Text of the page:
The left side of the spreadsheet (Columns A-G) shows the cumulative cost of purchasing insurance (column G). The LTC insurance I was modeling would cost $3,158 in year 1, and increase each year. Alternatively, I could invest the $3,158 and let it grow. This scenario is modeled in columns I – M. As the “self-insurance” balance grew (Column K), I could calculate how many days of coverage I had (Column M) by using a cost of $200/day for coverage, inflated annually at 5%. By comparing the two scenarios, I could determine how many days of “self-insurance” I was building with each passing year.
You’ll note in Column J that I used a conservative growth rate of 4% on the “self-insure” money pool. While conservative, it’s worth noting that I excluded the impact of taxes for the sake of simplicity. I figured I’d likely use after-tax money to fund the LTC insurance, and I’d, therefore, use after-tax money to invest for self-insurance. Any gains in the investments would likely be taxed at the Capital Gains rate, but they’d also likely grow at a rate of greater than 4%. You can nit-pick my methodology, but it worked for me. K.I.S.S.
At What Age Does Self-Insurance “Break Even”?
I continued the methodology outlined above for 40 years. Below are the number of days I calculated that we could cover via “Self-Insurance” money otherwise used to pay for LTC insurance premiums.
According to this analysis by ElderLaw, here are some relevant statistics to consider when evaluating the financial calculations, and making the decision on whether self-insurance makes sense for you:
- Odds are you won’t need care before age 80-85
- If you do need care, there’s a 44% chance you’ll need it for less than a year
- There is only a 1 in 4 chance that your stay will last 3 years or more.
Comparing those two sets of bullet points, I’d conclude that our breakeven point for self-insurance occurs between the age of 80 – 85, which ironically lines up extremely well with the age at which we’re most likely to need the long term care.
Other Considerations In Favor Of Self Insurance
There were other considerations which we considered as we evaluated the pros and cons of self-insuring against Long Term Care Risk. For the sake of brevity, I’ll summarize these in bullet form below:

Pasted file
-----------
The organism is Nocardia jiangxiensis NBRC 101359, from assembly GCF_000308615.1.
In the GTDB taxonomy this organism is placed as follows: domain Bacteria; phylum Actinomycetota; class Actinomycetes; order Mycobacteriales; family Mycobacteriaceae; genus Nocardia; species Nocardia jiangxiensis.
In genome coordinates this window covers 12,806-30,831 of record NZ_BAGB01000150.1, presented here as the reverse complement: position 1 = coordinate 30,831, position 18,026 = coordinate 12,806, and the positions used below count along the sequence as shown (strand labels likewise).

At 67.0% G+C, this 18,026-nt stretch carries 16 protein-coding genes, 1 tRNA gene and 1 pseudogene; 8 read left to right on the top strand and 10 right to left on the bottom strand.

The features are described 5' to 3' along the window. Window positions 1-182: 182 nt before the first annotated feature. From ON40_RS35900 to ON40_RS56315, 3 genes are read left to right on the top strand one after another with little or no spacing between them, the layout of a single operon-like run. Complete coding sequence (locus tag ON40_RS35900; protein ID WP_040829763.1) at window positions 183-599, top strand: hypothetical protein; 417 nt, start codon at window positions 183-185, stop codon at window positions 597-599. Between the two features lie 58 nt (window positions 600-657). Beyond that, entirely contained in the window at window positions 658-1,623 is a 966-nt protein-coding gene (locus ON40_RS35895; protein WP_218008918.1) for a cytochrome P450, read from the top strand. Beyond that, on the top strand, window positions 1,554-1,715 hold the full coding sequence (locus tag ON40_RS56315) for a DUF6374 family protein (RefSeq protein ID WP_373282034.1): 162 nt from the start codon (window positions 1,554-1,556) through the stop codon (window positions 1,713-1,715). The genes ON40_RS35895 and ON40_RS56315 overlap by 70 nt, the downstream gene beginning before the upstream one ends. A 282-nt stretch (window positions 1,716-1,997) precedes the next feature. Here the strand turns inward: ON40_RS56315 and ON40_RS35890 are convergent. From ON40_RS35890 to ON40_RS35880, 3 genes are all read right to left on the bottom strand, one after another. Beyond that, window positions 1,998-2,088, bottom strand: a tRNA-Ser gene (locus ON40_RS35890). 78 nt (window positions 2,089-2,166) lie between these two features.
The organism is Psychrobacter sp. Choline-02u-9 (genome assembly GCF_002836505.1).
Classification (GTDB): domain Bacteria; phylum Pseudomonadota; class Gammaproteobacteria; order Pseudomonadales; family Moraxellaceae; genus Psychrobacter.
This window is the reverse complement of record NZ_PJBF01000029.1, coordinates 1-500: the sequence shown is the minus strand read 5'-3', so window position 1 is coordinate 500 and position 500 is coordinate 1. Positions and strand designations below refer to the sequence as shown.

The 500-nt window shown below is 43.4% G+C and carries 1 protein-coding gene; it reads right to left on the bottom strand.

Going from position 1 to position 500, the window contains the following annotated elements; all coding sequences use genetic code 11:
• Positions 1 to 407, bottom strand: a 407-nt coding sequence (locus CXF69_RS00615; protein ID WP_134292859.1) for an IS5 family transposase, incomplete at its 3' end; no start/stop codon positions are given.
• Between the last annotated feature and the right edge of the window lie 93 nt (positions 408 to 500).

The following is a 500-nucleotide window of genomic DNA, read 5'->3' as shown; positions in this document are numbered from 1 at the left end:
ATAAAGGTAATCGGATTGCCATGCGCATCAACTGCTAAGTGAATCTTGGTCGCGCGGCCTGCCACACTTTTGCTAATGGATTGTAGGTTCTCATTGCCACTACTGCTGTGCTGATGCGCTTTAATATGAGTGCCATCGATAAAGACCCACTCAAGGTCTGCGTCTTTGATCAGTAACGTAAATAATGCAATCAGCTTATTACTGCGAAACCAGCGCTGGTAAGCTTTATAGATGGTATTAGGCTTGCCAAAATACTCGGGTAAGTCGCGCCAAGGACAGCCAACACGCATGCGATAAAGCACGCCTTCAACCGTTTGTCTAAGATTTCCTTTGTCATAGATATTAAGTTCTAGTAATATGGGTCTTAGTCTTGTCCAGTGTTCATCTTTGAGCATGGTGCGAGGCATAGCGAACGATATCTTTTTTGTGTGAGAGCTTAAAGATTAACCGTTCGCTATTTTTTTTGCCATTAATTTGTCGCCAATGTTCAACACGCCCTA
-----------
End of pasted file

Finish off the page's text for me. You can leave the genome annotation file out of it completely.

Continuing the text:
- If we don’t need LTC, we’d have an additional $1.5M at Age 90 to leave a legacy if we self-insure.
- We’re both healthy and plan to stay that way (Younger Next Year!). Odds are hopefully in our favor.
- We’re not guaranteed that our LTC policy costs would remain as projected in our quotation.
- If costs of LTC increase faster than we estimate, we may have less self-coverage than we think.
- We could be in trouble if both my wife and I need more than 3 years of LTC.
- We need to be careful to not “spend” the extra $$ building up due to not buying LTC insurance.
- We’ve considered setting up a separate account to hold the “Self-Insurance” monies.
- Redfish mentioned potentially buying Life Insurance with an LTC rider – we did not evaluate this option but suspect the inflationary pressures on LTC costs would also affect the feasibility of this “rider” option.
I hope this post has helped shed some light on “Why We Aren’t Buying Long Term Care Insurance”. While you may disagree with our analysis and/or conclusion, I trust that explaining our decision-making methodology will be helpful as you evaluate this topic for yourself. Don’t trust my conclusions for your situation, and don’t ignore taking some time to think through the issue for yourself. It’s an important decision, and one you must make for yourself and your family. As you move through your 50’s and into your 60’s, you’ll face a future reality in which LTC insurance premiums become prohibitively expensive, and you may not be able to qualify for coverage. Take some time now, as you finalize your plans for retirement, to evaluate LTC for yourself. BTW, after I had finished this post and scheduled it for publication, I came across this excellent article on Morningstar, 75 Must-Know Statistics about Long Term Care, one of the best resources I’ve seen on LTC. If you’d like to investigate the topic further, have a look at that link.
What are you doing to cover yourself against Long Term Care risks? Do you agree with our logic on why we’re self-insuring, or are we missing something? Let’s broaden the discussion in the comments below…..